The role that a plate could play in a city

The typical caleño lunch plate (composed of tomato, plantain, potato, rice, and chicken) was the star of a study that seeks to exemplify how certain questions about what we eat could make the difference for the food systems of our cities.   

How much does it cost to the planet to produce what I eat? What road does my food follow before reaching me? How much do my decisions about what I eat matter?

These are just a few questions that more consumers are beginning to ask. Whether we like it or not, our choices define the shape of our food systems.

At the Alliance of Bioversity and CIAT and the CGIAR Water, Land and Ecosystems Research Program, we strive to increase our understanding about the relationships and dynamics that exist in a given territory between the availability of food, what people eat, its impact on the environment and the effects that this has on us (just to mention a few components of our food systems).

One of the recent results of work oriented towards this purpose is a study aimed at developing a methodological approach to better assess, understand, and use information on environmental sustainability and resilience of highly consumed products in a city.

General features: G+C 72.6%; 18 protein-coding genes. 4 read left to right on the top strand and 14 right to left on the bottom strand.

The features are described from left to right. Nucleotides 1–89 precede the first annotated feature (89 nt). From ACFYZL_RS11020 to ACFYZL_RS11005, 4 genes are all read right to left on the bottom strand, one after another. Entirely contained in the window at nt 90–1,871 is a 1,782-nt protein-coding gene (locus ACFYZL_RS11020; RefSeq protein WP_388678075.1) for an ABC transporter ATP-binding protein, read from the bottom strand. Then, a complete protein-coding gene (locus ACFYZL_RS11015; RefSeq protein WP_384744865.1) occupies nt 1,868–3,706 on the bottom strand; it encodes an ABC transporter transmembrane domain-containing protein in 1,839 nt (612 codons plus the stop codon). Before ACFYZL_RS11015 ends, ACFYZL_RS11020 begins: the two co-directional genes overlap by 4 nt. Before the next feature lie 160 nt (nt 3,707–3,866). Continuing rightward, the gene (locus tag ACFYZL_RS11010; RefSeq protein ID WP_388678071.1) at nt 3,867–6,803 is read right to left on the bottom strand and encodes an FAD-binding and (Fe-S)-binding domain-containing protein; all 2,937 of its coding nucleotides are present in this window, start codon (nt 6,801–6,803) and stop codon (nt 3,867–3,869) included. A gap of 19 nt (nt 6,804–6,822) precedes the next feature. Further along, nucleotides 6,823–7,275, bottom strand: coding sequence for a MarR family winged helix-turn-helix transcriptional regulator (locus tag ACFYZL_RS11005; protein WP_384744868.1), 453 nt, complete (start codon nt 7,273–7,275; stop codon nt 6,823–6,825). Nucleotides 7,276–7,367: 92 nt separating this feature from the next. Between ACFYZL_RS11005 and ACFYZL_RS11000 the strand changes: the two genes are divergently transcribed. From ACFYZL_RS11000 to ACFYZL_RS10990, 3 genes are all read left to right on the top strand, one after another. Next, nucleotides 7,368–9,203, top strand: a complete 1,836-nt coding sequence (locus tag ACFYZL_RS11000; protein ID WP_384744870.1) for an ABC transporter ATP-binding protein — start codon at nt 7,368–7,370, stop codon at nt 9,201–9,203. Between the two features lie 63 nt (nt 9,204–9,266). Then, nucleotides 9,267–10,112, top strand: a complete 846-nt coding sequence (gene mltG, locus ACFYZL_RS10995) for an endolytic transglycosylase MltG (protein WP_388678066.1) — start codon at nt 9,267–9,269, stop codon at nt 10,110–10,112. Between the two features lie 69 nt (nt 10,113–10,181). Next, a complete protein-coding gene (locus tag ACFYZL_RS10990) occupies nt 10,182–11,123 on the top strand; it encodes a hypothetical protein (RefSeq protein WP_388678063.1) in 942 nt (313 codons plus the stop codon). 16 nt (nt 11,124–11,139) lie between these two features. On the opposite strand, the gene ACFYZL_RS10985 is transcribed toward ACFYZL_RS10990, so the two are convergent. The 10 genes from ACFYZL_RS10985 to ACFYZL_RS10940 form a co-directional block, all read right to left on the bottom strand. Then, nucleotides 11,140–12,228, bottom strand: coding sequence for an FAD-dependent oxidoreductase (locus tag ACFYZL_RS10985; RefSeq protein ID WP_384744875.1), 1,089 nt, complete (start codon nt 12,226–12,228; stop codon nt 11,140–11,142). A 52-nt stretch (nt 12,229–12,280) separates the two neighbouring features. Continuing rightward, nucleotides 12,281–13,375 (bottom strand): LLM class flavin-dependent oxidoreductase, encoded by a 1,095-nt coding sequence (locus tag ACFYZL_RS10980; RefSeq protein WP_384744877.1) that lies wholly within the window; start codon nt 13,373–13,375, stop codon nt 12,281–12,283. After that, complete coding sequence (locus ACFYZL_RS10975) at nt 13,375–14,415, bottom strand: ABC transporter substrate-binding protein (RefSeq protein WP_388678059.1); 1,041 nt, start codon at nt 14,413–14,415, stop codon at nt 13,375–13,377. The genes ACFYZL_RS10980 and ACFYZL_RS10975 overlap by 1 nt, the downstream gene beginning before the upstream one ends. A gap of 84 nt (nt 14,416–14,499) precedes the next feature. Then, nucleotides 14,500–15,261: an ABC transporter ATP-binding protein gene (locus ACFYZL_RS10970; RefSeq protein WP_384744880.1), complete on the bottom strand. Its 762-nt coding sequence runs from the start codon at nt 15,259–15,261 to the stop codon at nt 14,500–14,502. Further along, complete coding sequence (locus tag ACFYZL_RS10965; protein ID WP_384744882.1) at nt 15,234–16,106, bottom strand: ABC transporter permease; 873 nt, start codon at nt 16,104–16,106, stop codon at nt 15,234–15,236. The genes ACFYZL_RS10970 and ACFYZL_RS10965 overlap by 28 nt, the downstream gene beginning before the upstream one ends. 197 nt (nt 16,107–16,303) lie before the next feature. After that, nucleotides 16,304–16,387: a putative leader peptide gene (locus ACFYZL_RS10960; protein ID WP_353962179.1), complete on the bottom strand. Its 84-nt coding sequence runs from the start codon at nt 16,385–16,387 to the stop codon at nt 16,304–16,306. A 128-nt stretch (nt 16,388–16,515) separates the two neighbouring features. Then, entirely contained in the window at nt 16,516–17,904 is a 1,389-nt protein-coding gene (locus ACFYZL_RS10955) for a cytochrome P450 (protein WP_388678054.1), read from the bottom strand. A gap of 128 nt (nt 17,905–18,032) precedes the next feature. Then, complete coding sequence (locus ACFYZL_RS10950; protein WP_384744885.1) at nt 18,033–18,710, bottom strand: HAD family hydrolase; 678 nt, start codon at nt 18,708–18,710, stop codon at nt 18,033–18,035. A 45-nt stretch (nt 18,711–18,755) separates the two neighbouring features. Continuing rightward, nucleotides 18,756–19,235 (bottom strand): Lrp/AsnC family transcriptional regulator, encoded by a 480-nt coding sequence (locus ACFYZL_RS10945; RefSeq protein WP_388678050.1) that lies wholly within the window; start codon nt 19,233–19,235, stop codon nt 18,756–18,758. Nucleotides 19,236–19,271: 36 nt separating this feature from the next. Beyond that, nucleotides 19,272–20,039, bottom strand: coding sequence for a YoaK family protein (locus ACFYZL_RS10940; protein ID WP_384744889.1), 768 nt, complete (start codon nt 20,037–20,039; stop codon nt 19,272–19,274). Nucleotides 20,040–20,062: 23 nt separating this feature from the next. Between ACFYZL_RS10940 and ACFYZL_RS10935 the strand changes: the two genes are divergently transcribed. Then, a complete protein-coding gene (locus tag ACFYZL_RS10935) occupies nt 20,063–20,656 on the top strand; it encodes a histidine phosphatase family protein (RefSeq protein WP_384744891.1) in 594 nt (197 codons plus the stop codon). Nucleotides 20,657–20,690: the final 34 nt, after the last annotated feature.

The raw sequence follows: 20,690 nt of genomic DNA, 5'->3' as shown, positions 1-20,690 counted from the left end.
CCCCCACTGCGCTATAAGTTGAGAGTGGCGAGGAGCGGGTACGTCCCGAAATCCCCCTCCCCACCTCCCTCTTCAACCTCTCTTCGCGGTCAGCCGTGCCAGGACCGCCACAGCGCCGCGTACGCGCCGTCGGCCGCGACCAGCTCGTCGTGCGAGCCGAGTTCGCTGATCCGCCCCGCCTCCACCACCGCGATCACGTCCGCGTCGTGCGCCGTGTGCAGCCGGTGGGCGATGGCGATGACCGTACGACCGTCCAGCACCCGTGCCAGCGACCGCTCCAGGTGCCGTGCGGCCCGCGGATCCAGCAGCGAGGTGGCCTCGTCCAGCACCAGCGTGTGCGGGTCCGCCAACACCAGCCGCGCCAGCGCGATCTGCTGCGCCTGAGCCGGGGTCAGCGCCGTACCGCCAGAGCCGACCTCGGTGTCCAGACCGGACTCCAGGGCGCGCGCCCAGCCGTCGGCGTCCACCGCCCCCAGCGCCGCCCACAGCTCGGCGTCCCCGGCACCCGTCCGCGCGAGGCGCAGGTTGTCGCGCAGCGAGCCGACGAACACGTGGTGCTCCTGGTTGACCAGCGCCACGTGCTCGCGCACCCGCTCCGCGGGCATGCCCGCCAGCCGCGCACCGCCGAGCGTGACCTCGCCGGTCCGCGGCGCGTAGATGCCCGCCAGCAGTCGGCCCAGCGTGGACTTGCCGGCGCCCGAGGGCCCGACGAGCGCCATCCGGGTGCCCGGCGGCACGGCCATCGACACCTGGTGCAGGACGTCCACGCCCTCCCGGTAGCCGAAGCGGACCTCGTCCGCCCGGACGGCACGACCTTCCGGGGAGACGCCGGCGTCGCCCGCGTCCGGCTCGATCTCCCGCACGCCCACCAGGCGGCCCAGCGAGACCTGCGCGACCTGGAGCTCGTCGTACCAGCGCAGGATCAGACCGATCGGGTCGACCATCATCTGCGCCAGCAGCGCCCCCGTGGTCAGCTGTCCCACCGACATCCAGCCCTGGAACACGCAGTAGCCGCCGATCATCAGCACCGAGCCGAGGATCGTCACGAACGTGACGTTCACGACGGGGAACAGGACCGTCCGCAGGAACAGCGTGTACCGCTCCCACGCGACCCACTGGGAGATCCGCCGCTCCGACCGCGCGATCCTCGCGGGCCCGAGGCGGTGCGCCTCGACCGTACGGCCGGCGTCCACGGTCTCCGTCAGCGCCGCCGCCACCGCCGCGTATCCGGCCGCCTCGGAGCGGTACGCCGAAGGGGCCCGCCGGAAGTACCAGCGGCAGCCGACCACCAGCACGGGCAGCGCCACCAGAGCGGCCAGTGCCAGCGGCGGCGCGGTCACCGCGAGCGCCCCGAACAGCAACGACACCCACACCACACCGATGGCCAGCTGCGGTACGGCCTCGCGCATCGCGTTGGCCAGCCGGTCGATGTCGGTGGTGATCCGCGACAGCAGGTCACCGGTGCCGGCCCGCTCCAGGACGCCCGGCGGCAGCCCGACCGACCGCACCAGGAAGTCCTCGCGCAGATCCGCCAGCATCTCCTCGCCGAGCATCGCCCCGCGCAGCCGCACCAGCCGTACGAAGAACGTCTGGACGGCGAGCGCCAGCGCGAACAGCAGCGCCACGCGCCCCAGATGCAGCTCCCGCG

Policy brief excerpt. By: L.Gerbal

The analysis assessed, simultaneously, the impacts of food on the environment (ie, carbon footprint) and the impacts of projected changes in climate patterns on the suitability for food crop production, for the top five food products consumed in the city of Cali, Colombia: tomato, plantain, potato, rice, and chicken.

Cali’s rapidly growing urban population (currently 2.5 million inhabitants) has significant impacts on the environment through the provisioning of food, water, and energy. Climate change is also threatening the acquisition of food and our food systems more generally.

This is the first study to assess the carbon footprint associated with each segment of the production process of the chicken, rice, plantain, potato and tomato consumed in the core meal of most of Cali’s population. The use of the Ecocrop model allowed researchers to project and visualize possible future climate related risks to identify flaws and major weaknesses of food system production links, and serves as a powerful wake up call for the actors involved. The detailed information from the life cycle analysis is a strong advocacy element to promote the transparency of information associated with the food production and transformation processes. The combined methodology gives precise insights to identify where critical hotspots are, and which current crops production areas might become more vulnerable to climate risks. This methodological application is a first step towards providing science-based evidence to guide decision making in the city region and could lead to the future development of a practical tool to be applied to a wider section of Cali’s food system.


See also

A city region as a food lab for a greater understanding of food systems

Using the Milan Urban Food Policy Pact to gauge progress in a city region

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